1/2 cup pistachio nuts (soaked and dried if you want to release extra goodness)
1/2 cup walnuts (optionally soaked as above)
1 large avocado
squeeze of fresh lemon juice
1/2-1 tsp coriander (cilantro) seeds, roasted and ground
1/2-1 tsp cumin seeds, roasted and ground
pinch of salt
2 cloves garlic
1 tablespoon young (shiro) miso

Carefully harvest your nettles, choosing the young tops if you can. Wash well and shake dry. Place in a large pot on low heat with no extra water. Keep lid on and shake every few minutes. It should take about 10 minutes to steam the nettles in this manner. Once cooked drain off any excess water.

Roast and grind the cumin and coriander seeds with a pinch of salt.

Pulse nuts in a food processor til semi crushed. If you go to far they will become nut butter. Add the garlic, ground spices, avocado, and lemon juice process some more. Now throw in the drained nettles and miso paste. Blend to the desired consistency, I like my nuts to still have some texture but its up to you. Season with additional salt and lemon juice, to taste if needed.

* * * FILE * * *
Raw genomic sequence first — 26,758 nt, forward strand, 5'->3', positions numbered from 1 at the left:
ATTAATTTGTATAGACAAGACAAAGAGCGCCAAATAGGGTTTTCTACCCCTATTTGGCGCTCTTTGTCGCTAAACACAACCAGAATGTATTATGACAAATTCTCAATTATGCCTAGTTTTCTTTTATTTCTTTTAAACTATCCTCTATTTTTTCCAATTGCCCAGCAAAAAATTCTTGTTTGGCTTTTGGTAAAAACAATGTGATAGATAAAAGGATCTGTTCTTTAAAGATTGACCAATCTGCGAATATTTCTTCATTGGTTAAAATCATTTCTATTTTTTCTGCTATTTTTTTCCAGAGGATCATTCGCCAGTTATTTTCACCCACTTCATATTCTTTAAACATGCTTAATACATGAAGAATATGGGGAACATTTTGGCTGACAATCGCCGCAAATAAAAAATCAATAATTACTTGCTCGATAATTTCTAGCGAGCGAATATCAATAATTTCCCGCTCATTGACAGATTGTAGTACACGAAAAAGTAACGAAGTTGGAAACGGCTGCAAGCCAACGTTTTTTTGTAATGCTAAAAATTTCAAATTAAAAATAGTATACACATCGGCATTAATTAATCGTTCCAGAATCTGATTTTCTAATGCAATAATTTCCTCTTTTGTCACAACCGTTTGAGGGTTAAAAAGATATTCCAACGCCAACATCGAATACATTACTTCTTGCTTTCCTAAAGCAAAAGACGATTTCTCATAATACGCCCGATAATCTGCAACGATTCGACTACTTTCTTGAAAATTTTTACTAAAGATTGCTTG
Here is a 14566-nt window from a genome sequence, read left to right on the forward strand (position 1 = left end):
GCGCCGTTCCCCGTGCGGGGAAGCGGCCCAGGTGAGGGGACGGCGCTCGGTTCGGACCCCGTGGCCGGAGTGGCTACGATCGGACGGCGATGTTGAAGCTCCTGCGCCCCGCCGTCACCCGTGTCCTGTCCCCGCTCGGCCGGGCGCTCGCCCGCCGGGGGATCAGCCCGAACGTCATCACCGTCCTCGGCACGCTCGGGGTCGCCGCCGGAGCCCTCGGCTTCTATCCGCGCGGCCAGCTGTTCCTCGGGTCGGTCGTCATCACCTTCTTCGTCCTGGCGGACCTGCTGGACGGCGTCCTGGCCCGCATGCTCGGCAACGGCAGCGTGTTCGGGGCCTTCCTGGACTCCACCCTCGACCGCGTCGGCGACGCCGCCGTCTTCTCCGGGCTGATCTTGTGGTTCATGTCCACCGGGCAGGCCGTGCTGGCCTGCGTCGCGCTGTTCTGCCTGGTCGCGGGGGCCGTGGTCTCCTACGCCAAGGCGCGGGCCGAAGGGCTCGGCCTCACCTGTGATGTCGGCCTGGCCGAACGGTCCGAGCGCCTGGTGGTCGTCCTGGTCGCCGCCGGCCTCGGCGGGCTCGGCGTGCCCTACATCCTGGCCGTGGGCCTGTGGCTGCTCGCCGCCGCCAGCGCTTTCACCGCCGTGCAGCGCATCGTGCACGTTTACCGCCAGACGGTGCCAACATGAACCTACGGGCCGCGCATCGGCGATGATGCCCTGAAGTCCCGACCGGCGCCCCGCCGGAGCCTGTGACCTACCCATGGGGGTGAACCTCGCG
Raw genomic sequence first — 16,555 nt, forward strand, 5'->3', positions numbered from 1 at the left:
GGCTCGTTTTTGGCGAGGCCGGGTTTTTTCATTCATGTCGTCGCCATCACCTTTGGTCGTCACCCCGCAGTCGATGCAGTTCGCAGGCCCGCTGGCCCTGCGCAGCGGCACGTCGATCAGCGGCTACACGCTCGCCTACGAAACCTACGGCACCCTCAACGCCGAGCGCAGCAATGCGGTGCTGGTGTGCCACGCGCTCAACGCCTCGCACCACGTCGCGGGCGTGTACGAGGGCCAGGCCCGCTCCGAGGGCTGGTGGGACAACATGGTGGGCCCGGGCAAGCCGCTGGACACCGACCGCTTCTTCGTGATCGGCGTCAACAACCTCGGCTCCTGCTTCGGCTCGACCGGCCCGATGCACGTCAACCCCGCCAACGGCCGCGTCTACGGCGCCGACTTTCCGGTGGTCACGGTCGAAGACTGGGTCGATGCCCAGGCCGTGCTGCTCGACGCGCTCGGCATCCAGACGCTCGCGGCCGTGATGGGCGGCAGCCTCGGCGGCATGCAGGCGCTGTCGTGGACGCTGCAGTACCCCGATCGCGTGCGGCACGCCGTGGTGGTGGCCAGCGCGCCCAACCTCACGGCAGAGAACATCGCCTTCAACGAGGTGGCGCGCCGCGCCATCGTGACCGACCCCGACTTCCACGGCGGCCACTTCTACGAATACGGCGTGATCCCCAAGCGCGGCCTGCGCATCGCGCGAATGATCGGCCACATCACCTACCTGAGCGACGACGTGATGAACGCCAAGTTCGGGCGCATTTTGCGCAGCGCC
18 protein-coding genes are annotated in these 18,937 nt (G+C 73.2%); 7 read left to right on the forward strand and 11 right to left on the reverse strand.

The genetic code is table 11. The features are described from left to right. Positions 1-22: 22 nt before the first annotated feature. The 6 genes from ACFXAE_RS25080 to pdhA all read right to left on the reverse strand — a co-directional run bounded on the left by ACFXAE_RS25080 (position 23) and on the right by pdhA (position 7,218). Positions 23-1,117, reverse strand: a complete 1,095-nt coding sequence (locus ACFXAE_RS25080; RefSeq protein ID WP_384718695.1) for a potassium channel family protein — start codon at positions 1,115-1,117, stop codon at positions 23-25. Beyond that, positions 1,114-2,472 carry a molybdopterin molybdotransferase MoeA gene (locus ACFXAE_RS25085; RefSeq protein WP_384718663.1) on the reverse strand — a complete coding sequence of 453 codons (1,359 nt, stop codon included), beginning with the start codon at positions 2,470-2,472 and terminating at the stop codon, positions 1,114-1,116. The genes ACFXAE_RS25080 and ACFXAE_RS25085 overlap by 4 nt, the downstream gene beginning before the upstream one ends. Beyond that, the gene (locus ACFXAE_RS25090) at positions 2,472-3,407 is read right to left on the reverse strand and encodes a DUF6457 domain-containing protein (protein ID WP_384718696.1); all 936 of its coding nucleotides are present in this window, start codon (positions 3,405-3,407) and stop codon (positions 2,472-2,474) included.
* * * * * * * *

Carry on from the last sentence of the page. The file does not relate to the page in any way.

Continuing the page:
The dip goes well with crudités or rice crackers. There is a hint of the green grassy taste of nettles but be assured there is no sting.

Who knows, maybe next year nettles rather than tonka beans will be the must have herb of the season.

If you have no nettles consider using some steamed spinach, radiccio, rocket a bunch of your favourite fresh green herbs.

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Saturday, July 18, 2009

links, herbs and more stinging nettles

I’ve been a bit slow to catch Cheryls WHB round up, so it was a lovely surprise to see the goodies on offer. Anh’s sesame and tofu biscuits have really got my brain firing. I can’t wait til she experiments with savoury, seaweed crackers.

I love the simplicity of quinoa and Cheryl’s lemony mint version looks delicious. Then I noticed her chickpea crackers and marvelled at them too. The more gluten-free goodness the better!

And before we leave gorgeous grains, Lucy’s millet post is a timely reminding to excavate my pantry to make a millet pilaf.